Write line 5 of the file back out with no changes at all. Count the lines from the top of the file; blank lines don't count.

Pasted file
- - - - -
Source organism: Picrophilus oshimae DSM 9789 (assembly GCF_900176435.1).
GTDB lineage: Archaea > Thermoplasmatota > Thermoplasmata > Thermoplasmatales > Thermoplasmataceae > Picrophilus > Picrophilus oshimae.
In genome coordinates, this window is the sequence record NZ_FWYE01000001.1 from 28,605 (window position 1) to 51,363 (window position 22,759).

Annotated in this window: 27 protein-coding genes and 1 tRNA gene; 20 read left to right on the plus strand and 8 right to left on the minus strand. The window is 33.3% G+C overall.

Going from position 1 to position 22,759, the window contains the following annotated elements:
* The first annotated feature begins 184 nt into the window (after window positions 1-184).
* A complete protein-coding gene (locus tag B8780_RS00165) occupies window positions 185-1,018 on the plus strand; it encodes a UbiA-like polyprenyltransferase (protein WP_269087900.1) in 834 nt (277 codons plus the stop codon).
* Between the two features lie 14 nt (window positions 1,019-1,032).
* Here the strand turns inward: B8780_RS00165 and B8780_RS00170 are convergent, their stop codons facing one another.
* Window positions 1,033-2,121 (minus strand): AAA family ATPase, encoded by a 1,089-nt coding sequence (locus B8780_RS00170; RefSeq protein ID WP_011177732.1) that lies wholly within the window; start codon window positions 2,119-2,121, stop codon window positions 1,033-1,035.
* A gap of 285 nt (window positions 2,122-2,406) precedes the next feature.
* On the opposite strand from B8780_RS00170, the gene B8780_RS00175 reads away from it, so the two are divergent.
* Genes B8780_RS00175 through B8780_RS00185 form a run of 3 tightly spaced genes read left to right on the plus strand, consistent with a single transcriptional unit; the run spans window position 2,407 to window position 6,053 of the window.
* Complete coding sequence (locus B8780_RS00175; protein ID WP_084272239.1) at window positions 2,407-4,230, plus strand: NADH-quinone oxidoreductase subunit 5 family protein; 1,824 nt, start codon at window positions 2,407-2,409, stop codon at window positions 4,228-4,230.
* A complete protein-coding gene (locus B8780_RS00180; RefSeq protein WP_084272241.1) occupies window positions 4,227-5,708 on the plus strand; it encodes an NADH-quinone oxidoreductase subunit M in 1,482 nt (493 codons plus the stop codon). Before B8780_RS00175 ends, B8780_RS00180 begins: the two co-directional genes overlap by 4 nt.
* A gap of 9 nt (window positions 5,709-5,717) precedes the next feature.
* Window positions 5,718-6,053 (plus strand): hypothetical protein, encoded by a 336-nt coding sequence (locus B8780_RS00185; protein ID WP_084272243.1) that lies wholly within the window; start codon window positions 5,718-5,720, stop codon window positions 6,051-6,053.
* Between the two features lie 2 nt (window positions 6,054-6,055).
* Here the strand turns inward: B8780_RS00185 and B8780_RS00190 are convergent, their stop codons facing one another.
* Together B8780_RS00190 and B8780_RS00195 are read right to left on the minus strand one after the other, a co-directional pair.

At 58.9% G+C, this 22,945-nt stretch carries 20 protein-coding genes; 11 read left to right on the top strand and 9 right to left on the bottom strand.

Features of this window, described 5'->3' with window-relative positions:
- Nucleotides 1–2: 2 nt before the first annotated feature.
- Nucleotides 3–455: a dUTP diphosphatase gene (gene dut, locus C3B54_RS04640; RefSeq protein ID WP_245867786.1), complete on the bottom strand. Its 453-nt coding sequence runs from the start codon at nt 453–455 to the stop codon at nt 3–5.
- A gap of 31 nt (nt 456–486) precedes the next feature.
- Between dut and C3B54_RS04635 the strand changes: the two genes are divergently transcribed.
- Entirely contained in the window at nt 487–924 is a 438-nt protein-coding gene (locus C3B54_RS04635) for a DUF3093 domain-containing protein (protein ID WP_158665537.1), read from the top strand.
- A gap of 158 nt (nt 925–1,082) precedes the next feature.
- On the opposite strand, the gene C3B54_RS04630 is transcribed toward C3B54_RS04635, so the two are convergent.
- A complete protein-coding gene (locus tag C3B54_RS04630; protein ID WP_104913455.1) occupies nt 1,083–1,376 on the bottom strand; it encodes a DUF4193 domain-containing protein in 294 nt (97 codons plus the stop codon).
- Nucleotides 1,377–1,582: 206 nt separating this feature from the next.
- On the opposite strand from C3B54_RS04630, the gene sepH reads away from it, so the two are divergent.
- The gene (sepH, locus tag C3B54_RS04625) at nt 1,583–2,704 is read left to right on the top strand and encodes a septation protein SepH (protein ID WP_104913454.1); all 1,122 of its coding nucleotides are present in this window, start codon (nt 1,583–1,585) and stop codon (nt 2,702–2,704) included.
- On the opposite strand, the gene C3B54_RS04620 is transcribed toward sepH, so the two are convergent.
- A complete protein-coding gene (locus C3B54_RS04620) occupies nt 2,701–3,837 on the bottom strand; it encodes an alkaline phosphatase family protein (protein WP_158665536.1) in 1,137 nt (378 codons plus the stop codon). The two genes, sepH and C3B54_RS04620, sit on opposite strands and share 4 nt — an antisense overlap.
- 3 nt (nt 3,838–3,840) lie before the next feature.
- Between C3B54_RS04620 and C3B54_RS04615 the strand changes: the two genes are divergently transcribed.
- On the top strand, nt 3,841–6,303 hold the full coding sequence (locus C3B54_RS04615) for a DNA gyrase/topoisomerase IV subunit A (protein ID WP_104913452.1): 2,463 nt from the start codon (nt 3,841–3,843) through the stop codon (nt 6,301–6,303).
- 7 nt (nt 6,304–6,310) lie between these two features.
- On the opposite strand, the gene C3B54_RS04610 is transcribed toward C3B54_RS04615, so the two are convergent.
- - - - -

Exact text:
Going from position 1 to position 22,759, the window contains the following annotated elements: